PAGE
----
High solids, low viscosity, stable dispersions of agrochemicals can be made with dispersants derived from succinic anhydride containing resin reacted with amines such as JEFFAMINE® amines. JEFFAMINE is a registered trademark of Huntsman Corporation.
In general, the amines used in the practice of this invention are water-soluble or water-dispersable, and form the hydrophilic portion of the dispersant. Without such a hydrophilic portion the resulting compound would not be capable of forming a water soluble disperant.
The polyether amines that can be used in the practice of this invention include JEFFAMINE® amines including but not limited to XTJ-506, XTJ-507, M-2070, and the like, available from Huntsman Corporation. In an embodiment, the JEFFAMINE® amine is a polyether monoamine. Polyether monoamines are well known in the art. The polyether portion of the polyether monoamine typically contains an alkylene oxide portion such as derived from ethylene oxide (EO), propylene oxide (PO), butylene oxide, and combinations thereof. Frequently, the polyether polyamines contain combinations of EO and PO. The polyether monoamines can contain 100% of a given alkylene oxide or may contain two or more different alkylene oxides. In general the polyether monoamines used in the practice of this invention have molecular weights in the range from about 500 to about 2500. The polyether monoamines are preferred in the practice of this invention. The polyether monoamines typically are of the formula:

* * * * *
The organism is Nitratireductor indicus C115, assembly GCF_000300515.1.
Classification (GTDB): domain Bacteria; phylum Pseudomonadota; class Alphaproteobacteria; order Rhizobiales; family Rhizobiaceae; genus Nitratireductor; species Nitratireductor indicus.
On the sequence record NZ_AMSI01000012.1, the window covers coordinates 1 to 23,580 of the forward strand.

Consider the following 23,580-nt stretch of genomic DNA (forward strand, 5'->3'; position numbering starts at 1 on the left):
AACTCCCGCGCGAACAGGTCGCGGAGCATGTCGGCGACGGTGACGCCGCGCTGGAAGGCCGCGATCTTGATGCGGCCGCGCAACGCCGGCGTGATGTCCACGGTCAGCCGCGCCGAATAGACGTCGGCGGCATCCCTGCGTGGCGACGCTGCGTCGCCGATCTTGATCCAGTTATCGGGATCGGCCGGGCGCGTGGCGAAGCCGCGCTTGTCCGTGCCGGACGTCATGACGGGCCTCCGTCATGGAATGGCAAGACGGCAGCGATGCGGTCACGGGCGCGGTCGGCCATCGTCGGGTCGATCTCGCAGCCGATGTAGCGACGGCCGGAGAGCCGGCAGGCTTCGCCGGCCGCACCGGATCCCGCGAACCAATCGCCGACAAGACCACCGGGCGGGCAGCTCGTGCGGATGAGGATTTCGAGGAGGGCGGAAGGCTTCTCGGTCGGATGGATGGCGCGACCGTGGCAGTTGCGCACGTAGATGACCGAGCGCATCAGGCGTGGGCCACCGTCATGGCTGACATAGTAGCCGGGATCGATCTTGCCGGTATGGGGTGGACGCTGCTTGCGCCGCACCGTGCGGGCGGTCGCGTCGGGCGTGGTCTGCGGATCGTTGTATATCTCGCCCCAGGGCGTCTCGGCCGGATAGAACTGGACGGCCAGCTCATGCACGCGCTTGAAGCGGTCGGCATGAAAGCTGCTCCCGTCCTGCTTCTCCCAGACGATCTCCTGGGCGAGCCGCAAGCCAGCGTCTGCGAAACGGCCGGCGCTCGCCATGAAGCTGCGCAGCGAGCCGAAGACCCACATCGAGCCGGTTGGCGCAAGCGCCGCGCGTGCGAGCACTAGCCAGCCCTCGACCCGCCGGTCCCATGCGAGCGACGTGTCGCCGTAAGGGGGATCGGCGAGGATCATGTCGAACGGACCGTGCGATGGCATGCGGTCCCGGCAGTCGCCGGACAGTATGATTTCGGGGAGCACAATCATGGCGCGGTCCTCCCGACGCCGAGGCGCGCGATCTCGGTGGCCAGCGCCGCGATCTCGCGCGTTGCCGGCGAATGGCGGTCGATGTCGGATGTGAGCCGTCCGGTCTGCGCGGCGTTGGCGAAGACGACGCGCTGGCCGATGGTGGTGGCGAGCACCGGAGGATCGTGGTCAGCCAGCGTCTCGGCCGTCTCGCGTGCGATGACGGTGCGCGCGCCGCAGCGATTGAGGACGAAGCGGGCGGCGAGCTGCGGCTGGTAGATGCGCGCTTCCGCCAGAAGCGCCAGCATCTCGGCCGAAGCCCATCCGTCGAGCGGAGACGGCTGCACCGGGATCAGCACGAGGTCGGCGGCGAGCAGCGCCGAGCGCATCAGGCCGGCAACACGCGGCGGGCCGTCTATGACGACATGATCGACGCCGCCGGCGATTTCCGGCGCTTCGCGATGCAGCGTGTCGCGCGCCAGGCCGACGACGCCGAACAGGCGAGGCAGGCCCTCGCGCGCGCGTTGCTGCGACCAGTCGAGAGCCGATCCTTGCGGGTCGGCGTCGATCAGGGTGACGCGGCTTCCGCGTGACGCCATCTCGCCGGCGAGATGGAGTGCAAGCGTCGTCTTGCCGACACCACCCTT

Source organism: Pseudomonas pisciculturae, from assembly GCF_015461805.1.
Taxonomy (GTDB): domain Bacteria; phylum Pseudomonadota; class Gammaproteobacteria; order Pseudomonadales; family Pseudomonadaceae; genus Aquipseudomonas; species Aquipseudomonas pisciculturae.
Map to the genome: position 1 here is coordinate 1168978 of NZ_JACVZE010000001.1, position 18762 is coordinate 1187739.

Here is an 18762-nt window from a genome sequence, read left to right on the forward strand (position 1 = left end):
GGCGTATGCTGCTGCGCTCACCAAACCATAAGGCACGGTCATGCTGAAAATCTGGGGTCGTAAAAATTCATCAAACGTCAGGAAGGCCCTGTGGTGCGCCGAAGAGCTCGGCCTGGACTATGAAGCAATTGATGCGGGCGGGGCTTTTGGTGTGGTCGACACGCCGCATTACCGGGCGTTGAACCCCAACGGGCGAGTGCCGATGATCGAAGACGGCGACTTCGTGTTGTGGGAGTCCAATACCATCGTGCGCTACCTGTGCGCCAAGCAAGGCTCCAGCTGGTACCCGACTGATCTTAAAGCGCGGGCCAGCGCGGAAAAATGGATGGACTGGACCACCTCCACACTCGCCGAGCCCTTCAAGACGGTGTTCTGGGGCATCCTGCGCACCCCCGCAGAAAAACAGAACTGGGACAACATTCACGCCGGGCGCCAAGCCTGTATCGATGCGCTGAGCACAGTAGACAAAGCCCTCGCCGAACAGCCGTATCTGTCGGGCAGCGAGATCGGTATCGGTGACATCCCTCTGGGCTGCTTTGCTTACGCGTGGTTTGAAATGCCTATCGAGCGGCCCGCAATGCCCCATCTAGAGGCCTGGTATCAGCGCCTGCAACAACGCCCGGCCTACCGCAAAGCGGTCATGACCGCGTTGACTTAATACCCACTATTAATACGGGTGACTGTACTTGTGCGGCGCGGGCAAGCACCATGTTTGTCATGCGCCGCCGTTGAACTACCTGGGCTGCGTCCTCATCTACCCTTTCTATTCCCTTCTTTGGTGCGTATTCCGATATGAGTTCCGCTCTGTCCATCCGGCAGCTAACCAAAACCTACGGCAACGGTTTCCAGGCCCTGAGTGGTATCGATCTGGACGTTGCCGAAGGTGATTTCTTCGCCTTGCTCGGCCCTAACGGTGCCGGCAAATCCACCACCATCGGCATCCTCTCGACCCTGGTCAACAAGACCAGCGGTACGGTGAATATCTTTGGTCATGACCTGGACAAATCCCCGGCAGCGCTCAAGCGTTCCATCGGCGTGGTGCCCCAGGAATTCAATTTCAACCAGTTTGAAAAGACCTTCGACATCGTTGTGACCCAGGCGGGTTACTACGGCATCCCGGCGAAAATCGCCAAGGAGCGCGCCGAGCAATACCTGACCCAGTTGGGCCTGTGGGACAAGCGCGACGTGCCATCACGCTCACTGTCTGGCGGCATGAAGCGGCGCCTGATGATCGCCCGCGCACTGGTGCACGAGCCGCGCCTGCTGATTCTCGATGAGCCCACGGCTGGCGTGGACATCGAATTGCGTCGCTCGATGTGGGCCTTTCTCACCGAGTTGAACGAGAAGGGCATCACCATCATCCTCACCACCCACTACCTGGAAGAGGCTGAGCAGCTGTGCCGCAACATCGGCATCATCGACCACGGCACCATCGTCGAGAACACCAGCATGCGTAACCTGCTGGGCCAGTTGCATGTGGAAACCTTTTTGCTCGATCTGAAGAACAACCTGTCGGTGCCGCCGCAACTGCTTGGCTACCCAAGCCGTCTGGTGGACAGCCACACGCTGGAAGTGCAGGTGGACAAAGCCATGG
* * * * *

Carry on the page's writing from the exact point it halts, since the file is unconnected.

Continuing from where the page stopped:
in which R1 and R2 are each independently hydrogen, and X is selected from the group consisting of: hydrogen; an alkyl group having from about 1 to about 22 carbon atoms, including all integers in between, whether straight-chain, branched, or cyclic; a hydroxyl group, a hydroxy terminated group, and any other non-amine terminated group. R3 and R4 are in each occurrence a straight-chain or branched alkyl or bridging group or alkylene group and a is any integer between 0 and 400.
In some embodiments of the present invention, the amine used to make the dispersant has multiple amine groups. In other embodiments, a given product can contain some low molecular weight amines such as dimethylaminepropylamine, butylamine, morpholine, ammonia and the like, provided that the resulting product still serves to function as a dispersant. One skilled in the art, with the benefit of this disclosure will recognize other appropriate amines to use in embodiments of this invention.